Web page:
12 Facts About Baghdad railway


The last stretch to Baghdad railway was built in the late 1930s and the first train to travel from Istanbul to Baghdad railway departed in 1940.

FactSnippet No. 534,153

Railway threatened Russia, since it was accepted as axiomatic that political influence followed economic, and the Baghdad railway was expected to extend Germany's economic influence towards the Caucasian frontier and into north Persia where Russia had a dominant share of the market.

FactSnippet No. 534,154

Process of constructing a rail line from Constantinople to Baghdad began during 1888 when Alfred von Kaulla, manager of Wurttembergische Vereinsbank, and Georg von Siemens, Managing Director of Deutsche Bank, created a syndicate and obtained a concession from Turkish leaders to extend the Haydarpasa – Izmit railway to Ankara.

FactSnippet No. 534,155

Mersin–Yenice–Adana line existed prior to the construction of the Bagdad Baghdad railway and was used for the latter in its Yenice–Adana section.

FactSnippet No. 534,156

In 1911 the Baghdad railway company looked to build a branch line to Alexandretta from Aleppo to pick up on the valuable trade of Northern Syria and the Northern Mesopotamian valley.

FactSnippet No. 534,157

Russians opposed the Baghdad railway, being concerned about the territories in the Caucasus.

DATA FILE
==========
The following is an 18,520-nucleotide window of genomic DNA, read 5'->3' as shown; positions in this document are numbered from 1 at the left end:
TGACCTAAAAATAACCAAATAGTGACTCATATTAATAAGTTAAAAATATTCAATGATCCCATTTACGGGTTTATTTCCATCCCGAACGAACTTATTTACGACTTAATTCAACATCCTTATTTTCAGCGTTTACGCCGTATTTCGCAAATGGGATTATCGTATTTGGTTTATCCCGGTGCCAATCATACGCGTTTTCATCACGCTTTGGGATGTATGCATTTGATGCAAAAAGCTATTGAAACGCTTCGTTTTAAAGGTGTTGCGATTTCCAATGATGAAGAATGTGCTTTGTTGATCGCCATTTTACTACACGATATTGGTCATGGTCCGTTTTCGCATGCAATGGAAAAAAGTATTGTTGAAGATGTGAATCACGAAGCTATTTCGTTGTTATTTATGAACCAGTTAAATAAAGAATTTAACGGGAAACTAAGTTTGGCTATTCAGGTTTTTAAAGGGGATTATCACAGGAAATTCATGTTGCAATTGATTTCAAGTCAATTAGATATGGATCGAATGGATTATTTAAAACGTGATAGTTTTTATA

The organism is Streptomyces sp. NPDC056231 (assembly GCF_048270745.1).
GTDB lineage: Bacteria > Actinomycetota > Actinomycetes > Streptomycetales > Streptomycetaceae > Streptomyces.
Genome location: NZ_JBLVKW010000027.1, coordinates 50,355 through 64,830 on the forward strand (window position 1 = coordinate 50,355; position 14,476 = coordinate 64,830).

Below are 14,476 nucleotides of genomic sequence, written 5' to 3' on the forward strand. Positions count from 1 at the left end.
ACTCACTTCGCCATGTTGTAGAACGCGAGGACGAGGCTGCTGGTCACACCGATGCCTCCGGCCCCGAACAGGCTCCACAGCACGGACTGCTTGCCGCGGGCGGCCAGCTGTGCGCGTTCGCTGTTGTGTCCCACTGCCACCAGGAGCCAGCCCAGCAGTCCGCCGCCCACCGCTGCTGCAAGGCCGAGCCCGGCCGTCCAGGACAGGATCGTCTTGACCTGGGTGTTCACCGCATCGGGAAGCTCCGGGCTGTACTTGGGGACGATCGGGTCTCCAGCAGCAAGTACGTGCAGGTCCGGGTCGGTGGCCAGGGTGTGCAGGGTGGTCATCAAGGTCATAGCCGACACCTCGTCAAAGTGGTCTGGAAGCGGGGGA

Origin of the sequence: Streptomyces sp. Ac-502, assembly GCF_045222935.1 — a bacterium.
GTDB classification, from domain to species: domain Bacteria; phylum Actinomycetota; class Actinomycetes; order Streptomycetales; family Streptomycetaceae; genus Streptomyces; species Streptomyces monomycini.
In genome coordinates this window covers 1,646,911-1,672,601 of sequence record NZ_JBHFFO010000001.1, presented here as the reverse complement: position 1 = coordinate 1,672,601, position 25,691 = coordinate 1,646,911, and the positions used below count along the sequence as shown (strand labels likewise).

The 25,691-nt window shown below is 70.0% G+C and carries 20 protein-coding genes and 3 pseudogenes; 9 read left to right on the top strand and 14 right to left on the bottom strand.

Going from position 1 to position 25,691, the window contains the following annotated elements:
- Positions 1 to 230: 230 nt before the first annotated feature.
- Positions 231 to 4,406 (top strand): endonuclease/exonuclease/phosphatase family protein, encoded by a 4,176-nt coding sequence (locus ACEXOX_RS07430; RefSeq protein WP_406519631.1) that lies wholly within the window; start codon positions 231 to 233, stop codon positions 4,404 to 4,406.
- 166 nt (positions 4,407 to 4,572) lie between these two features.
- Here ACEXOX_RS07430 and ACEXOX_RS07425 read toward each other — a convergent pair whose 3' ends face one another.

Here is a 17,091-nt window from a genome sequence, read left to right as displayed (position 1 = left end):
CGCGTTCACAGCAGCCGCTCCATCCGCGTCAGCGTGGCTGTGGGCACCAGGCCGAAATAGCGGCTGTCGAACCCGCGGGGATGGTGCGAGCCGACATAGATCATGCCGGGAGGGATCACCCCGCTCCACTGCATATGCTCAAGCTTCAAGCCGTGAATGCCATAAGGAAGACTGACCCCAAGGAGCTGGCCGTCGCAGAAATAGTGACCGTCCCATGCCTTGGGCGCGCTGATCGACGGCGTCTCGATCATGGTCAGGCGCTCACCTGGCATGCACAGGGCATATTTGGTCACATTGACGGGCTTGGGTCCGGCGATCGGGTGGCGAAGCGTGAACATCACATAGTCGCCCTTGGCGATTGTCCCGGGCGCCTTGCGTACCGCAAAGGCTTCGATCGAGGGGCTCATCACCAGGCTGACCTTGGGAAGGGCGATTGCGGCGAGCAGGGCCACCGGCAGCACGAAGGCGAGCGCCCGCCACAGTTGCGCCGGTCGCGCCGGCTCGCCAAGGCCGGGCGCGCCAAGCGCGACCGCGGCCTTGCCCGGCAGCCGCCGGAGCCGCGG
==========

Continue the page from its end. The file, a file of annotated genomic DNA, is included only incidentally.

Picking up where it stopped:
FactSnippet No. 534,158

Russian support for the Baghdad railway was only achieved in 1910, when in a meeting between Tsar Nicholas II and the German Emperor Wilhelm II, the German Emperor assured the Tsar that no lines were planned into Kurdish or Armenian areas.

FactSnippet No. 534,159

Regardless of diplomacy, financing and agreements, and later points of view, the existence of the Baghdad railway would have created a threat to British dominance over German trade, as it would have given German industry access to oil, and a port in the Persian Gulf.

FactSnippet No. 534,160

Thus the potential consequences to Anglo-German economic rivalry in oil and trade by the existence of the Baghdad railway, were ultimately addressed by ownership and outright control, rather than by agreement.

FactSnippet No. 534,161

Additionally, there were three mountains which the Baghdad railway was going to go through, but the tunnels through these three mountains were not complete.

FactSnippet No. 534,162

Breaks in the Baghdad railway meant that the Ottoman government had significant difficulties in sending supplies and reinforcements to the Mesopotamian Front.

FactSnippet No. 534,163

On 15 July 1940 the railway had been completed, and two days later the Taurus Express made its first complete journey between Istanbul and Baghdad.

FactSnippet No. 534,164